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Understanding Sleep: REM and Non-REM

Understanding Sleep: REM and Non-REM
21 September, 2021

Understanding Sleep: REM and Non-REM

Understanding Sleep: REM and Non-REM

- By Irene Vergos, Healthcare Pharmacist at Direct Chemist Outlet

Sleep affects almost every type of system in our body and is vital for our health and well-being. Scientific research is evolving and continues to provide a better understanding with what happens in the brain during sleep. Many of us have heard of rapid eye movement (REM) and non-rapid eye movement (NREM) sleep, but what do these terms really mean?

Throughout our nightly sleep, our brain goes through several rounds of sleep cycles which are composed of different types of sleep and stages. The two broad categories of sleep that occur during a sleep cycle include:

  • Non-rapid eye movement (NREM) sleep
  • Rapid eye movement (REM) sleep

 

Non-rapid eye movement (NREM) sleep

Most people begin their sleep cycle with the 4 stages of NREM sleep, followed by a short period of REM sleep. NREM makes up three-quarters of your sleep time.

The stages of NREM sleep include:

Stage 1 – dozing, where our body switches to being awake and falling asleep. This stage normally lasts between 1- 7 minutes at the start of sleep. An uninterrupted sleeper may not spend much more time in stage 1 as they move further through sleep cycles.

Stage 2 – light sleep, where our heart rate and breathing regulate and your body temperature drops. During this stage we can still be woken up fairly easily. This stage can last for about 25 minutes during the first sleep cycle and becomes longer during the night. Typically, a person spends half their sleep time in stage 2 sleep.

Stage 3 & 4 – deep restorative sleep, where our blood pressure, heart rate and breathing become very slow and your muscles relax. Some people may talk or walk in their sleep at this time too. Deep sleep most often occurs during the first third of the night.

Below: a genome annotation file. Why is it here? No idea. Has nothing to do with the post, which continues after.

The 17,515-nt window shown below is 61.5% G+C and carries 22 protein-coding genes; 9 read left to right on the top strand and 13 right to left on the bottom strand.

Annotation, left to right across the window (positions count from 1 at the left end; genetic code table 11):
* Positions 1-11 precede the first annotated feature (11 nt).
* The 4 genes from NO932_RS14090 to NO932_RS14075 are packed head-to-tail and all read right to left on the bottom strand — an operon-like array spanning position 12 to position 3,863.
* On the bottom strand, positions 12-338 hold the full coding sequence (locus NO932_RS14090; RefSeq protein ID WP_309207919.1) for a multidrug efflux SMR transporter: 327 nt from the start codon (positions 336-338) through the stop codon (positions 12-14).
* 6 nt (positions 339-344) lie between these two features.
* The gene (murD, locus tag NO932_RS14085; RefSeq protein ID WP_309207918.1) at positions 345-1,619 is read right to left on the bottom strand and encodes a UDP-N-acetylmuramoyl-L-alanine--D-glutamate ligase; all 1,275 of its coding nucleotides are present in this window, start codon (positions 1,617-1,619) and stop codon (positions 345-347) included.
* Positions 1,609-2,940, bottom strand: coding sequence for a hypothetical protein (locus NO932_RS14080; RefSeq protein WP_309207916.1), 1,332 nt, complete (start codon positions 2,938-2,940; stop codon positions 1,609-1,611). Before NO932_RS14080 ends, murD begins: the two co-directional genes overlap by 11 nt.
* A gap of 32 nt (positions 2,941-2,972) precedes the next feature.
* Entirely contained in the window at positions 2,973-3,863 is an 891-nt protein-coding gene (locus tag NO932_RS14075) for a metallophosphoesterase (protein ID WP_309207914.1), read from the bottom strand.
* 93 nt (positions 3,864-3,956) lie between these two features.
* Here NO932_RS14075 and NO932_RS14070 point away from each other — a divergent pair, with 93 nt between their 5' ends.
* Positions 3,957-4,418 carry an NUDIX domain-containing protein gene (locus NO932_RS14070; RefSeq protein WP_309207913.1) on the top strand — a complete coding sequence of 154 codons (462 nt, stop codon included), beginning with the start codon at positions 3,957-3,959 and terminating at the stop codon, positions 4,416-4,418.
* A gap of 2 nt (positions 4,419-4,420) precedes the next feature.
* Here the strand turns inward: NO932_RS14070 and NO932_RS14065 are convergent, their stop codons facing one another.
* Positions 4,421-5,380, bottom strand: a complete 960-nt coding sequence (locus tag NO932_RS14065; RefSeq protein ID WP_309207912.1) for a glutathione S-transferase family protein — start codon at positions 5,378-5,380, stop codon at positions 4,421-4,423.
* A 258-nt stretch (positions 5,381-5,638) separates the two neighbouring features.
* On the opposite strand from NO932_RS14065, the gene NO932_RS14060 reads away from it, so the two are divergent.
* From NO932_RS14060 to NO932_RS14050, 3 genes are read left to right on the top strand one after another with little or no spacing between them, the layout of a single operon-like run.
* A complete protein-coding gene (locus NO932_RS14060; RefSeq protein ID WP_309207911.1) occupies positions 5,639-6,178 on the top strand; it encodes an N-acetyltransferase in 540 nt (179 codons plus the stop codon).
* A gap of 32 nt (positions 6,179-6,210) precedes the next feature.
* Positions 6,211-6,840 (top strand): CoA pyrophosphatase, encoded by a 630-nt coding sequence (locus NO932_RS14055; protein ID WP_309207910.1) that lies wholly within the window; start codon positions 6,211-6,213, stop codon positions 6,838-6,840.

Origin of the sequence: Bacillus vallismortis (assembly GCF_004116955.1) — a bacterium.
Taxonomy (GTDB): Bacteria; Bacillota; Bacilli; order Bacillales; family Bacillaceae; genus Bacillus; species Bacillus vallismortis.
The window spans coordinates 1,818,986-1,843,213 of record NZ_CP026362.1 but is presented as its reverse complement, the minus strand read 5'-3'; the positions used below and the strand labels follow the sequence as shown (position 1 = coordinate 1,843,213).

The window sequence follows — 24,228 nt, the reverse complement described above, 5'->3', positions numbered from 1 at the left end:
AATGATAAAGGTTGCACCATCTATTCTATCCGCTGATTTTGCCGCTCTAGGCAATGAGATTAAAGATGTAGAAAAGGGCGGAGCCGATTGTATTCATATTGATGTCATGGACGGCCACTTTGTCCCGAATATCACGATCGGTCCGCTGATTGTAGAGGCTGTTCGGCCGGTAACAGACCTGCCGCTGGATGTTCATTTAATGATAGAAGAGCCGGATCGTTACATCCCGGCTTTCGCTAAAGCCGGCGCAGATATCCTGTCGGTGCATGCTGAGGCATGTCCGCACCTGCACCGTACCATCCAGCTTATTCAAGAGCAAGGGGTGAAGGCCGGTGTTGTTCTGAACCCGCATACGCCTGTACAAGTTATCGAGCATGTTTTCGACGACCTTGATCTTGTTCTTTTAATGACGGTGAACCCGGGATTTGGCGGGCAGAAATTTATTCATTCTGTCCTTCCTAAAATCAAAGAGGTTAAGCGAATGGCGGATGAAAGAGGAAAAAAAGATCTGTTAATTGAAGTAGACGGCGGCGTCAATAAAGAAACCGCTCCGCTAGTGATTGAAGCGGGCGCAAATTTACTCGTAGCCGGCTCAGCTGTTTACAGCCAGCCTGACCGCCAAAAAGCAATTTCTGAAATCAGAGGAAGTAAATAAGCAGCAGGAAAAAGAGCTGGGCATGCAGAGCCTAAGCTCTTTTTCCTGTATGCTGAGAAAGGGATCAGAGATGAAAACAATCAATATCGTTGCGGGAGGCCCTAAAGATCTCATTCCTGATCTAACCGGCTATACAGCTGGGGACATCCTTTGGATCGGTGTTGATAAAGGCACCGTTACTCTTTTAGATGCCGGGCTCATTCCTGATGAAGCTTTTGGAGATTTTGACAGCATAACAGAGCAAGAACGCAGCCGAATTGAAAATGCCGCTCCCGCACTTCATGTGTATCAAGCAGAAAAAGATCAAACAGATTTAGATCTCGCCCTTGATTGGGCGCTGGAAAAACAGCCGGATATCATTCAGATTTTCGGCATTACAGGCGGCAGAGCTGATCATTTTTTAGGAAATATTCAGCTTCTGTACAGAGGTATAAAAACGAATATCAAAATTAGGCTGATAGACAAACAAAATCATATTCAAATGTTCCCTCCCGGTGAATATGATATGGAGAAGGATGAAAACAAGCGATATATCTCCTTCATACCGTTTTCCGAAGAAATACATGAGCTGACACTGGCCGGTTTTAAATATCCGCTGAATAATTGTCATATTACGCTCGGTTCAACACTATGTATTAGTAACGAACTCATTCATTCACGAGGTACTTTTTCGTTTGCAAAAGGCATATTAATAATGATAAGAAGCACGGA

Rapid eye movement (REM) sleep

Under normal circumstances, we don’t enter into a REM sleep stage until we have been asleep for about 90 -120 minutes.

As we cycle into REM sleep, our eyes tend to dart about behind closed lids. Our brain activity picks up, becoming more similar to wakefulness and our breath rate increases.

Most of our dreaming occurs during REM sleep. Our muscles become temporarily paralysed, which prevents us from acting out our dreams.  

REM sleep makes up about one-quarter of our night’s sleep. During the initial cycle, the REM period may last only 1 to 5 minutes, however it becomes progressively prolonged as the sleep episode progresses, especially in the second half of the night. As we get older, we tend to spend less time in REM sleep.

 

References

DISCLAIMER: This material contains general information about medical conditions and treatments and is intended for educational purposes only. It does not constitute medical or professional advice, nor should it be used for the purposes of diagnosing or treating any illness. If you have or suspect you may have a health problem, you should consult your local pharmacist or health provider to obtain professional advice relevant to your specific circumstances.

 

 

 

 

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